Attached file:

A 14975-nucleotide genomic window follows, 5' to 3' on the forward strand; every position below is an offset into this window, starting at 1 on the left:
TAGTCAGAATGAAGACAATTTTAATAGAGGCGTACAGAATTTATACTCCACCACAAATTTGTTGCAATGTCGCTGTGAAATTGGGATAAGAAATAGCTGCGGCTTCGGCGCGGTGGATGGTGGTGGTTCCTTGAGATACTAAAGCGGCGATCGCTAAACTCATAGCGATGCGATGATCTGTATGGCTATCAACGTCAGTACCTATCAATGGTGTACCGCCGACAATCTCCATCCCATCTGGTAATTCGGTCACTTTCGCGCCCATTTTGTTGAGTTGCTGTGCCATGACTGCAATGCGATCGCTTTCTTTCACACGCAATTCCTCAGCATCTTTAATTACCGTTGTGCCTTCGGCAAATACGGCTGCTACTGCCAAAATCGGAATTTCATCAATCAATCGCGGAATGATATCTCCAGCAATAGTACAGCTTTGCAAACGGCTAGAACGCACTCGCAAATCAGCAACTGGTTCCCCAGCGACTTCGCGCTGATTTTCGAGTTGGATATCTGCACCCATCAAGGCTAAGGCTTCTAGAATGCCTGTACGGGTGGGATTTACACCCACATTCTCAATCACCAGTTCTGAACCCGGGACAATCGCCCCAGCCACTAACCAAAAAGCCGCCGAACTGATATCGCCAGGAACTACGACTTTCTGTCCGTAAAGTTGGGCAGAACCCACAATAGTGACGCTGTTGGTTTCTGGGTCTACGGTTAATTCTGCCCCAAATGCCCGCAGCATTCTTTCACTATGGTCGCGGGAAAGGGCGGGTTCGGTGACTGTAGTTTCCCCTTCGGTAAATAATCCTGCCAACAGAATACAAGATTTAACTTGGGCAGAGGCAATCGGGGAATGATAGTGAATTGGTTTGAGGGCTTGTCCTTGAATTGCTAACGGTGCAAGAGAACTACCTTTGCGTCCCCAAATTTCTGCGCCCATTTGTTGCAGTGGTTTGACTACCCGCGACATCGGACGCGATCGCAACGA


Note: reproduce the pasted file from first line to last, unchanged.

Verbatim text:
A 14975-nucleotide genomic window follows, 5' to 3' on the forward strand; every position below is an offset into this window, starting at 1 on the left:
TAGTCAGAATGAAGACAATTTTAATAGAGGCGTACAGAATTTATACTCCACCACAAATTTGTTGCAATGTCGCTGTGAAATTGGGATAAGAAATAGCTGCGGCTTCGGCGCGGTGGATGGTGGTGGTTCCTTGAGATACTAAAGCGGCGATCGCTAAACTCATAGCGATGCGATGATCTGTATGGCTATCAACGTCAGTACCTATCAATGGTGTACCGCCGACAATCTCCATCCCATCTGGTAATTCGGTCACTTTCGCGCCCATTTTGTTGAGTTGCTGTGCCATGACTGCAATGCGATCGCTTTCTTTCACACGCAATTCCTCAGCATCTTTAATTACCGTTGTGCCTTCGGCAAATACGGCTGCTACTGCCAAAATCGGAATTTCATCAATCAATCGCGGAATGATATCTCCAGCAATAGTACAGCTTTGCAAACGGCTAGAACGCACTCGCAAATCAGCAACTGGTTCCCCAGCGACTTCGCGCTGATTTTCGAGTTGGATATCTGCACCCATCAAGGCTAAGGCTTCTAGAATGCCTGTACGGGTGGGATTTACACCCACATTCTCAATCACCAGTTCTGAACCCGGGACAATCGCCCCAGCCACTAACCAAAAAGCCGCCGAACTGATATCGCCAGGAACTACGACTTTCTGTCCGTAAAGTTGGGCAGAACCCACAATAGTGACGCTGTTGGTTTCTGGGTCTACGGTTAATTCTGCCCCAAATGCCCGCAGCATTCTTTCACTATGGTCGCGGGAAAGGGCGGGTTCGGTGACTGTAGTTTCCCCTTCGGTAAATAATCCTGCCAACAGAATACAAGATTTAACTTGGGCAGAGGCAATCGGGGAATGATAGTGAATTGGTTTGAGGGCTTGTCCTTGAATTGCTAACGGTGCAAGAGAACTACCTTTGCGTCCCCAAATTTCTGCGCCCATTTGTTGCAGTGGTTTGACTACCCGCGACATCGGACGCGATCGCAACGA